Road sign, 'Clearway Special Event ', coloured plastic, Olympic Road Transport Authority, Olympic Games, Sydney, 2000, Sydney 2000 Olympic Torch Relay made c.2000
This road sign, 'Clearway Special Event', was erected by the Olympic Roads and Transport Authority (ORTA) on 12 September 2000 - day 97 of the Sydney 2000 Olympic Torch Relay. It indicated that the road, in Sydney's western suburbs, was to remain free of parked cars from 3AM to 10AM to allow the torch relay to pass through. Made from plastic, it was inexpensive to manufacture and was similar to other clearway signs that were erected for brief Games events. The sign belonged to a class of directional signage, called Non-Competition/Other Signage, which appeared in and around the city.
Between November 1999 and September 2000, five Australian companies manufactured the directional and regulatory signage for use at the Sydney 2000 Games. Hunter Valley Signs and DeNeefe Signs manufactured 90 per cent of signage, while RMS Signs, Artcraft Signs and Barrier Signs manufactured the remaining10 per cent. All companies employed standard manufacturing processes by applying paint and reflective sheeting to panels of steel or aluminium. Designed by ORTA, the signage accorded with the 'Manual of Uniform Traffic Control Devices' and 'Road Signs - Specifications' (Australian Standard AS 1742 and Australian Standard AS 1743) that advised on the use of symbols, fonts and other design elements.
Established in 1997, ORTA was responsible for coordinating and operating transit services for the Sydney 2000 Games. This was an immense task that included the management of traffic and main roadways, the expansion and coordination of rail and bus services, and the recruitment and training of drivers and volunteers. Their services proved invaluable during the Games when the number of CityRail passengers increased by 80 per cent per day, and the number of bus passengers by 50 per cent. In addition, they developed a three- category signage system that served transport providers and the general public.
The first category, Olympic Routes, marked roadways between the Olympic Village, sports venues and major areas of accommodation. It contained four levels of signage that served primary and secondary routes, spectator routes and special purpose routes for security personnel. (Primary routes were the direct routes to and between sports venues, while secondary routes were reserved in the event of a major incident or traffic congestion.) It also indicated changed traffic conditions, such as extensions to clearways.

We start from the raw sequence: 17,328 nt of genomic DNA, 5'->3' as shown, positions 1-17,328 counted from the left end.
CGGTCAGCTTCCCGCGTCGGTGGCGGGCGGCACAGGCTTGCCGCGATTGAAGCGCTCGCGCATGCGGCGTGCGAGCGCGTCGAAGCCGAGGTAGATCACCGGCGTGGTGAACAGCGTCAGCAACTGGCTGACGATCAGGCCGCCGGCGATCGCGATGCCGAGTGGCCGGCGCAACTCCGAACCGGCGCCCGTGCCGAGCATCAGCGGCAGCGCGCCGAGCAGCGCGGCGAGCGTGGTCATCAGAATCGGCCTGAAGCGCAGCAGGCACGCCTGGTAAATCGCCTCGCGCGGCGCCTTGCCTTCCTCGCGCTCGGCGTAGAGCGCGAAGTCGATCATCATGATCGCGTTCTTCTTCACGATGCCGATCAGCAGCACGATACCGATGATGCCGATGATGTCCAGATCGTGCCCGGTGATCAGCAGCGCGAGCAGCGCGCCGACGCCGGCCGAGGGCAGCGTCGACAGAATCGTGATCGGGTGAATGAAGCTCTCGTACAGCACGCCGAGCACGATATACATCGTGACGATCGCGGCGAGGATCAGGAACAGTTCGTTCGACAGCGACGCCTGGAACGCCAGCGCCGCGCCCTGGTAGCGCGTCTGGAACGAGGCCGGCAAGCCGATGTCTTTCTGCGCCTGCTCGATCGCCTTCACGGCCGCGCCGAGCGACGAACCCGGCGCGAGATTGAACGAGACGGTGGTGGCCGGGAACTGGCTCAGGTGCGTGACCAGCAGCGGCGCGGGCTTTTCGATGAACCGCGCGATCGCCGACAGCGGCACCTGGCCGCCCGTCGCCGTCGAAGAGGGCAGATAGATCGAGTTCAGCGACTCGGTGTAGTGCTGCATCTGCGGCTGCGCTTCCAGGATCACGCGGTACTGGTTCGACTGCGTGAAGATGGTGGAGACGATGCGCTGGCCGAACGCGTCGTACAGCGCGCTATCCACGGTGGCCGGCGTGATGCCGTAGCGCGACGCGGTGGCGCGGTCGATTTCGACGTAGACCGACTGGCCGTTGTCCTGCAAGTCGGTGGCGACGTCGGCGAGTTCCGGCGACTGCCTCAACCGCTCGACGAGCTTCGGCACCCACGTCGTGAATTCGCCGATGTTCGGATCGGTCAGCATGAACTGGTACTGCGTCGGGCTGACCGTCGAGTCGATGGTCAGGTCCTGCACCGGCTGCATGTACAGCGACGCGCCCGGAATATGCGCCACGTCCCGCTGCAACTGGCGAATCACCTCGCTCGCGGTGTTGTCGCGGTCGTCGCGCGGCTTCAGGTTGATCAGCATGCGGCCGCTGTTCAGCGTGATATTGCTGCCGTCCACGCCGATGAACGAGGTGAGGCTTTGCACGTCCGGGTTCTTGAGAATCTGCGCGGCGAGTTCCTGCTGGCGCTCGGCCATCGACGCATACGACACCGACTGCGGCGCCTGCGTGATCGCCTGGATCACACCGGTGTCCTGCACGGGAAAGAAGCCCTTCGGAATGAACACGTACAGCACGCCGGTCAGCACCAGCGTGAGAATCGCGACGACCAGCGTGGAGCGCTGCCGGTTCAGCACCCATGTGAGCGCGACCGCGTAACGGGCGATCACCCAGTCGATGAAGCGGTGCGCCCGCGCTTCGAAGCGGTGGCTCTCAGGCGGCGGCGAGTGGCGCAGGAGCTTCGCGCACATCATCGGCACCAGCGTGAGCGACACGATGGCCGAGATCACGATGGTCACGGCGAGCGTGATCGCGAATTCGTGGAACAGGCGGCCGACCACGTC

The second category, Venue Surrounds, indicated three types of parking restrictions around the Games venues. Special Event parking, Olympic Client parking (for ORTA vehicles) and Access Restrictions to prevent congestion at Olympic Park. During the Games, parking infringements attracted inflated fines of AUD$343.
The third category, Non-Competition/Other Signage, served public areas both in and around the city. Its five levels indicated park-and- ride sites (parking areas connected to bus services to and from Olympic venues), pedestrian thoroughfares in the city, transport interchanges, bus routes to and from the airport, and clearways for special events, such as the torch relay and marathons.
similar to other clearway signs erected for specific Games events. All Sydney 2000 signage was designed by ORTA in accordance with the 'Manual of Uniform Traffic Control Devices' and 'Road Signs - Specifications' (Australian Standard AS 1742 and Australian Standard AS 1743). Though the signage did not necessarily comply with these standards, it always adhered to the basic principles and practices.
This road sign, 'Clearway Special Event', was erected by the Olympic Roads and Transport Authority (ORTA) on 12 September 2000 - day 97 of the Sydney 2000 Olympic Torch Relay. It indicated that the road, in Sydney's western suburbs, was to remain free of parked cars from 3AM to 10AM to allow the torch relay to pass through.
Made for and owned by the Olympic Road and Transport Organisation and donated to the Powerhouse Museum after use in the Games.